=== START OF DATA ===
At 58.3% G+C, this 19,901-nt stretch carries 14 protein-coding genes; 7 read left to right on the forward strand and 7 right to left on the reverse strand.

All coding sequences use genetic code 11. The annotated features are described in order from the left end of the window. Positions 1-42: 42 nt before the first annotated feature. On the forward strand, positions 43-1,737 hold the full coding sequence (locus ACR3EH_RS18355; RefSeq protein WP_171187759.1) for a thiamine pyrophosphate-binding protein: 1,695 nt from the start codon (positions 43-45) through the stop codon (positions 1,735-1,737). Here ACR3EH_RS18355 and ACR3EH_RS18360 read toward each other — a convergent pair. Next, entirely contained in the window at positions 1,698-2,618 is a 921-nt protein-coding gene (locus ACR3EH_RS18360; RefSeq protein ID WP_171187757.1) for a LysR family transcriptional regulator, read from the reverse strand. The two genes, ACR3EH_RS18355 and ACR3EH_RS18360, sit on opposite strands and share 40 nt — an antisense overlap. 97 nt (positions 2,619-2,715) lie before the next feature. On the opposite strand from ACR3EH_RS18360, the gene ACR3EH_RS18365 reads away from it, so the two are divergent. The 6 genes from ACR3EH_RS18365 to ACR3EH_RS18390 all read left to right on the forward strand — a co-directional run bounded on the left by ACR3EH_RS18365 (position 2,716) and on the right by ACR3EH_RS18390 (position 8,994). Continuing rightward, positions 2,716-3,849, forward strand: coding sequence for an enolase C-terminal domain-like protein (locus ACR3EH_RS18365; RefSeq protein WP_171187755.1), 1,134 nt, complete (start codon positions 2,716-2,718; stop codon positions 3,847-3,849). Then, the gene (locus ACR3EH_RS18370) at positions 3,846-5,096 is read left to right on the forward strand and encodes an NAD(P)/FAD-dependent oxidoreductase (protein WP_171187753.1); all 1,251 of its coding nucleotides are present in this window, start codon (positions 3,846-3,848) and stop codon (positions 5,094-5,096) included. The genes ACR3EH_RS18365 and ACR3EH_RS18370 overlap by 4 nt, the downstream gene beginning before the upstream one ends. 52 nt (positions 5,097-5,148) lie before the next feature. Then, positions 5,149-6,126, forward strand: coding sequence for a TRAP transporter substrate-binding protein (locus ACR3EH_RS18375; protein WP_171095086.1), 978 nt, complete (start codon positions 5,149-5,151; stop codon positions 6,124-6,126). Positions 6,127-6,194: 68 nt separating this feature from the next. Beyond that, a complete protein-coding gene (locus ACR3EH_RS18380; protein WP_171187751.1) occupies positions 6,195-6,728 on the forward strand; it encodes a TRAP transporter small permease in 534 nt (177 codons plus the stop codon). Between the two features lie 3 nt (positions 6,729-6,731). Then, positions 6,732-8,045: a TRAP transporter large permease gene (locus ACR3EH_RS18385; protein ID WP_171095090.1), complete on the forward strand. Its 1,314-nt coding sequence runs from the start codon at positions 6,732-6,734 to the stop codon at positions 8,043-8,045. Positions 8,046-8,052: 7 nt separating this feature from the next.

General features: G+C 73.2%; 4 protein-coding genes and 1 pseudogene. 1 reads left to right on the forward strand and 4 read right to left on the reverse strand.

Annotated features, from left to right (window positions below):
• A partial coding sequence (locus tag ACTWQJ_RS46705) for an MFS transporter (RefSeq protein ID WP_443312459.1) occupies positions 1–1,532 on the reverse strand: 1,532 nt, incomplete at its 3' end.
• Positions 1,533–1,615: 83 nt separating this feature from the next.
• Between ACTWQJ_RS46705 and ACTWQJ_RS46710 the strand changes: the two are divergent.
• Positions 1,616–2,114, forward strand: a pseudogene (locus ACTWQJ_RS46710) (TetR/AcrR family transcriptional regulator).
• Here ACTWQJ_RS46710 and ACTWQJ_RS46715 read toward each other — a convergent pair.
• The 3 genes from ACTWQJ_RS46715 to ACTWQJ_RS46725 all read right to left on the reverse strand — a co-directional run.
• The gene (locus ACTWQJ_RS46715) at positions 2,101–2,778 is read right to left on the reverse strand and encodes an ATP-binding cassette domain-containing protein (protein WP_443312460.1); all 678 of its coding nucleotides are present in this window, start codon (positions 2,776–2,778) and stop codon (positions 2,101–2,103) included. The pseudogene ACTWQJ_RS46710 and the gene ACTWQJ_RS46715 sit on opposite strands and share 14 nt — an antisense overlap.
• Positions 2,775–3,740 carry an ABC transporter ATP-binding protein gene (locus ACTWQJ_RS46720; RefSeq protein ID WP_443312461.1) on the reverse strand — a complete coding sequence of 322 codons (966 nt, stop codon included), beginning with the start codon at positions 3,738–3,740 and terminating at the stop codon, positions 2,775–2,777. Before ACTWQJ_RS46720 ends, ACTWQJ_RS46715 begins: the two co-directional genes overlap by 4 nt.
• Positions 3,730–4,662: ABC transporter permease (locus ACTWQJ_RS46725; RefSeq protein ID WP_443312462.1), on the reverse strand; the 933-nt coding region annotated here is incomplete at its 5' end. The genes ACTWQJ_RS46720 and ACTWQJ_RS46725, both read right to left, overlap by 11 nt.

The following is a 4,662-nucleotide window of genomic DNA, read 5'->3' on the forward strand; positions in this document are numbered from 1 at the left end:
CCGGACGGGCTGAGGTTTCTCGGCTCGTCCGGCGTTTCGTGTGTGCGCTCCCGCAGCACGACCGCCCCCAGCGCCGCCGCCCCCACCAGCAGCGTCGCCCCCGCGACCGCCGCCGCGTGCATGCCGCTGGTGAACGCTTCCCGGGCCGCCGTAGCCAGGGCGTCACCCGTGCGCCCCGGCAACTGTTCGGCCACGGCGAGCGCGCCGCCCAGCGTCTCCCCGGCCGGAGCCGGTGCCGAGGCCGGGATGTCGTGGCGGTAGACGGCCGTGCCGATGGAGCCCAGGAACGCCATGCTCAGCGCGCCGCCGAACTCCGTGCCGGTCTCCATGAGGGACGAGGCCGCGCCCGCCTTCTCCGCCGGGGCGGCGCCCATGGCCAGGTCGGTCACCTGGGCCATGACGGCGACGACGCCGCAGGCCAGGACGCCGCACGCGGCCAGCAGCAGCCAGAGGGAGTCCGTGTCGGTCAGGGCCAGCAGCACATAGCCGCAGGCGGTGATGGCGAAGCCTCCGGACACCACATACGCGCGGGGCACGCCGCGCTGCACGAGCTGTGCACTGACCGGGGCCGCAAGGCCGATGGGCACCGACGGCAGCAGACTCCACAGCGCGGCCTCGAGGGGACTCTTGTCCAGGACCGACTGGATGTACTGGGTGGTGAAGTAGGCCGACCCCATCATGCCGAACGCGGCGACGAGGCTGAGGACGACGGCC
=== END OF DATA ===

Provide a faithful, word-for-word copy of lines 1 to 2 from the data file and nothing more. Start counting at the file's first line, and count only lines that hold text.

At 58.3% G+C, this 19,901-nt stretch carries 14 protein-coding genes; 7 read left to right on the forward strand and 7 right to left on the reverse strand.

All coding sequences use genetic code 11. The annotated features are described in order from the left end of the window. Positions 1-42: 42 nt before the first annotated feature. On the forward strand, positions 43-1,737 hold the full coding sequence (locus ACR3EH_RS18355; RefSeq protein WP_171187759.1) for a thiamine pyrophosphate-binding protein: 1,695 nt from the start codon (positions 43-45) through the stop codon (positions 1,735-1,737). Here ACR3EH_RS18355 and ACR3EH_RS18360 read toward each other — a convergent pair. Next, entirely contained in the window at positions 1,698-2,618 is a 921-nt protein-coding gene (locus ACR3EH_RS18360; RefSeq protein ID WP_171187757.1) for a LysR family transcriptional regulator, read from the reverse strand. The two genes, ACR3EH_RS18355 and ACR3EH_RS18360, sit on opposite strands and share 40 nt — an antisense overlap. 97 nt (positions 2,619-2,715) lie before the next feature. On the opposite strand from ACR3EH_RS18360, the gene ACR3EH_RS18365 reads away from it, so the two are divergent. The 6 genes from ACR3EH_RS18365 to ACR3EH_RS18390 all read left to right on the forward strand — a co-directional run bounded on the left by ACR3EH_RS18365 (position 2,716) and on the right by ACR3EH_RS18390 (position 8,994). Continuing rightward, positions 2,716-3,849, forward strand: coding sequence for an enolase C-terminal domain-like protein (locus ACR3EH_RS18365; RefSeq protein WP_171187755.1), 1,134 nt, complete (start codon positions 2,716-2,718; stop codon positions 3,847-3,849). Then, the gene (locus ACR3EH_RS18370) at positions 3,846-5,096 is read left to right on the forward strand and encodes an NAD(P)/FAD-dependent oxidoreductase (protein WP_171187753.1); all 1,251 of its coding nucleotides are present in this window, start codon (positions 3,846-3,848) and stop codon (positions 5,094-5,096) included. The genes ACR3EH_RS18365 and ACR3EH_RS18370 overlap by 4 nt, the downstream gene beginning before the upstream one ends. 52 nt (positions 5,097-5,148) lie before the next feature. Then, positions 5,149-6,126, forward strand: coding sequence for a TRAP transporter substrate-binding protein (locus ACR3EH_RS18375; protein WP_171095086.1), 978 nt, complete (start codon positions 5,149-5,151; stop codon positions 6,124-6,126). Positions 6,127-6,194: 68 nt separating this feature from the next. Beyond that, a complete protein-coding gene (locus ACR3EH_RS18380; protein WP_171187751.1) occupies positions 6,195-6,728 on the forward strand; it encodes a TRAP transporter small permease in 534 nt (177 codons plus the stop codon). Between the two features lie 3 nt (positions 6,729-6,731). Then, positions 6,732-8,045: a TRAP transporter large permease gene (locus ACR3EH_RS18385; protein ID WP_171095090.1), complete on the forward strand. Its 1,314-nt coding sequence runs from the start codon at positions 6,732-6,734 to the stop codon at positions 8,043-8,045. Positions 8,046-8,052: 7 nt separating this feature from the next.